When New York’s Metropolitan Opera was facing financial difficulties earlier this year, the opera’s management decided to lay off all its union employees for the length of time that the opera would have to stay closed as a result of the coronavirus crisis. The opera cited the “force majeure” clauses in the various union contracts for the performers as the justification for its actions. What exactly is “force majeure” and how does it impact other companies and their contracts?

To help lawyers and their clients answer this and other questions, ALM’s Law Journal Press announced the launch of a new ebook explaining the topic and the enforceability of contracts as a result of COVID-19.

COVID-19 as a Trigger for Force Majeure: A Global Survey is a collaboration between ALM editors and McDermott Will & Emery lawyers Lisa Richman, Shawn Helms, Jason Krieser and Matthew Cin. The authors developed the survey as a simple Q&A that allows companies and legal professionals to quickly access guidance for key questions across multiple jurisdictions, including globally.  The ALM team designed the title to ensure easy access to answers as well as to the precedent underlying the guidance.

The publication, online and in ebook format, covers 10 countries and 16 U.S. jurisdictions, including California, New York, Illinois, Florida, Georgia, Pennsylvania, Massachusetts, New Jersey, Texas and Washington, D.C. The international sections help readers assess contractual obligations in Belgium, Canada, China, Germany, France, India, Italy, Japan, Mexico and the United Kingdom.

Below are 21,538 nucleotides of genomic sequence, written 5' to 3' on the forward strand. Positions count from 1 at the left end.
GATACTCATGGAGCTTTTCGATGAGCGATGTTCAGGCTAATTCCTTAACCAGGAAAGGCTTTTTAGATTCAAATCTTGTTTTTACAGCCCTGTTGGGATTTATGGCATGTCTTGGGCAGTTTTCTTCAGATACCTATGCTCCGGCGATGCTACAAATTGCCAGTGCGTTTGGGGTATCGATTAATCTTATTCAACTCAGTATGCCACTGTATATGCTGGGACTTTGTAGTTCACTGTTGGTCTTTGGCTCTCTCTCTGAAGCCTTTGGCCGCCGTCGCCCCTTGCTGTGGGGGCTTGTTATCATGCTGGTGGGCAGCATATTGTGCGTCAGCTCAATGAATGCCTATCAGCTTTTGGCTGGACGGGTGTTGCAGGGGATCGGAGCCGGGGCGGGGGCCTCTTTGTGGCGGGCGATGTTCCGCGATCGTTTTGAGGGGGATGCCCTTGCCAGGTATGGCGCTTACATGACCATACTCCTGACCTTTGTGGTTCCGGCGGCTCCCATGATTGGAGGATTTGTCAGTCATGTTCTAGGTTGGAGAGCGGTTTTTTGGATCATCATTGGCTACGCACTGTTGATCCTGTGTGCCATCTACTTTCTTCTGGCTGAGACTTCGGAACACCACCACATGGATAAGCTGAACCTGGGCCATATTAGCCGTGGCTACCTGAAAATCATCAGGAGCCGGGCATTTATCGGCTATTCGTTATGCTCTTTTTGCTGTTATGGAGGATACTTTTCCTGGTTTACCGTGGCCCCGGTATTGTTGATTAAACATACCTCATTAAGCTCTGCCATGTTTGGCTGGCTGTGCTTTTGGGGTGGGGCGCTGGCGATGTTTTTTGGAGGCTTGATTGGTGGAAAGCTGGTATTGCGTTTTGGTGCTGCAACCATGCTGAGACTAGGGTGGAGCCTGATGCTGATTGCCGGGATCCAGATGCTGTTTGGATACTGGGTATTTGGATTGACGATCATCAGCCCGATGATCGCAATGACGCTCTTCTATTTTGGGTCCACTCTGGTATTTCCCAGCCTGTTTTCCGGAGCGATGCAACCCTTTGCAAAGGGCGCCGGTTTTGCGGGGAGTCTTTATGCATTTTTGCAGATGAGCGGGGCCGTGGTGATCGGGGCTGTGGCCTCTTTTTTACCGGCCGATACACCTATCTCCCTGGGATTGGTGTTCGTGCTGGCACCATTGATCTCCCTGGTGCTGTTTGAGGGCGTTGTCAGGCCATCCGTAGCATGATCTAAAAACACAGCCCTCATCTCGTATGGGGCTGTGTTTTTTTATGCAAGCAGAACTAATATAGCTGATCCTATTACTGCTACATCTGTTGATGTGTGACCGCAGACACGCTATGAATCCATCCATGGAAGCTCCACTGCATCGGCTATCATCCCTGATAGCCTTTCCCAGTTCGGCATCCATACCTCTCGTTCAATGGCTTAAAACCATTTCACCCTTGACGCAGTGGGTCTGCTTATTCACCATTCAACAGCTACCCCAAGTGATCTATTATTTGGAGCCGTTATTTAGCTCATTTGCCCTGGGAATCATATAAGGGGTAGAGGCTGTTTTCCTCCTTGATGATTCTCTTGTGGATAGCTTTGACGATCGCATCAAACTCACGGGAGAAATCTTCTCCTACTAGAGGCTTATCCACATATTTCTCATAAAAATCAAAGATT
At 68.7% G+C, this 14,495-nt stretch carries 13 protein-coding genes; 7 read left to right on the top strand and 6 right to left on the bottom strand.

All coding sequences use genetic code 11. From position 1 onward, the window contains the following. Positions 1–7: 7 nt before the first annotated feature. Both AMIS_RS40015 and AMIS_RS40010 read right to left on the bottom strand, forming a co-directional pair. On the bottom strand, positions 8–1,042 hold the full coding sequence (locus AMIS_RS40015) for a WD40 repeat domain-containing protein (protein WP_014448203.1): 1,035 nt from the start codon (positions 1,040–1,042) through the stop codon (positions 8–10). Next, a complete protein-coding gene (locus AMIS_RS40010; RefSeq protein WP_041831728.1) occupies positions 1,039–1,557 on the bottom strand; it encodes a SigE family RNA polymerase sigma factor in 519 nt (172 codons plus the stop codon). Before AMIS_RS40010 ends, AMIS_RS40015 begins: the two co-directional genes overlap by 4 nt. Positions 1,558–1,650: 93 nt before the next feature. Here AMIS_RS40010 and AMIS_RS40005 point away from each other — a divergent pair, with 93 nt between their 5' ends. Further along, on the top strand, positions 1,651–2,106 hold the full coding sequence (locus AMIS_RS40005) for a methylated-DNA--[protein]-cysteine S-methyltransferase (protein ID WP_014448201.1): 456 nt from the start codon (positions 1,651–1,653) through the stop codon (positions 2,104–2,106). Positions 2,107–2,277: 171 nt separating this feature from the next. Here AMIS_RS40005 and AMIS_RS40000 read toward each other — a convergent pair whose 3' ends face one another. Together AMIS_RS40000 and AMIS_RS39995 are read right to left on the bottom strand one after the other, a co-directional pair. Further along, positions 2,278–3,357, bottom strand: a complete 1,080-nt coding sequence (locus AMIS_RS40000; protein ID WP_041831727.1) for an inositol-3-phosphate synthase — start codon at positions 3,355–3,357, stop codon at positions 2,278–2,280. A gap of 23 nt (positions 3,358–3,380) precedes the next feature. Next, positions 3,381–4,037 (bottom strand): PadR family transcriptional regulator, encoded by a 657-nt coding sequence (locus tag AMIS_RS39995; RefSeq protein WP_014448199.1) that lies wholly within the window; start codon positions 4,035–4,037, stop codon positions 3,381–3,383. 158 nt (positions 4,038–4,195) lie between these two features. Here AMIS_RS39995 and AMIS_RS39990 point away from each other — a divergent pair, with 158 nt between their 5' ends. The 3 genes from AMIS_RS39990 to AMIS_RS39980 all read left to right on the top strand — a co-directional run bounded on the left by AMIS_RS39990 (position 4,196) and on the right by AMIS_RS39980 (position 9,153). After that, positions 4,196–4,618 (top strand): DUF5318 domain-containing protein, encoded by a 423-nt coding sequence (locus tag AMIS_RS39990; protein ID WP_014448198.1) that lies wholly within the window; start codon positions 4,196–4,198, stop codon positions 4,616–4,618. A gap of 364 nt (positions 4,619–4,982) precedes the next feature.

Each state and country covered in the book addresses a set of consistent questions, allowing lawyers, company executives and insurers to compare answers across jurisdictions. The questions are:

  1. How does COVID-19 affect contractual obligations?
  2. How are force majeure provisions interpreted in the relevant jurisdiction? Is there a key case that should be considered?
  3. What type of events qualify as force majeure in that jurisdiction? Under what circumstances will an event not expressly described be considered a qualifying event?
  4. Do courts there construe force majeure clauses broadly or narrowly and on what basis?
  5. What steps should you take if you think force majeure might apply to your contracts?
  6. Other than force majeure provisions in a contract, are there additional pathways in that jurisdiction for a contracting party to suspend or terminate performance without breaching the contract (e.g., doctrines of impossibility, impracticability, frustration of purpose)?
  7. Are there additional contract provisions or principles that a party can leverage as a pathway to excuse its lack of performance in that jurisdiction?
  8. What should you do if you receive a force majeure notice?
  9. Are there additional remedies for the counterparty (for example, step-in rights, right to cover, increased compensation, the ability to terminate or suspend performance in full or in part)?

The ebook can be purchased at Law Journal Press.

To read the press release, visit ALM’s Press Room.


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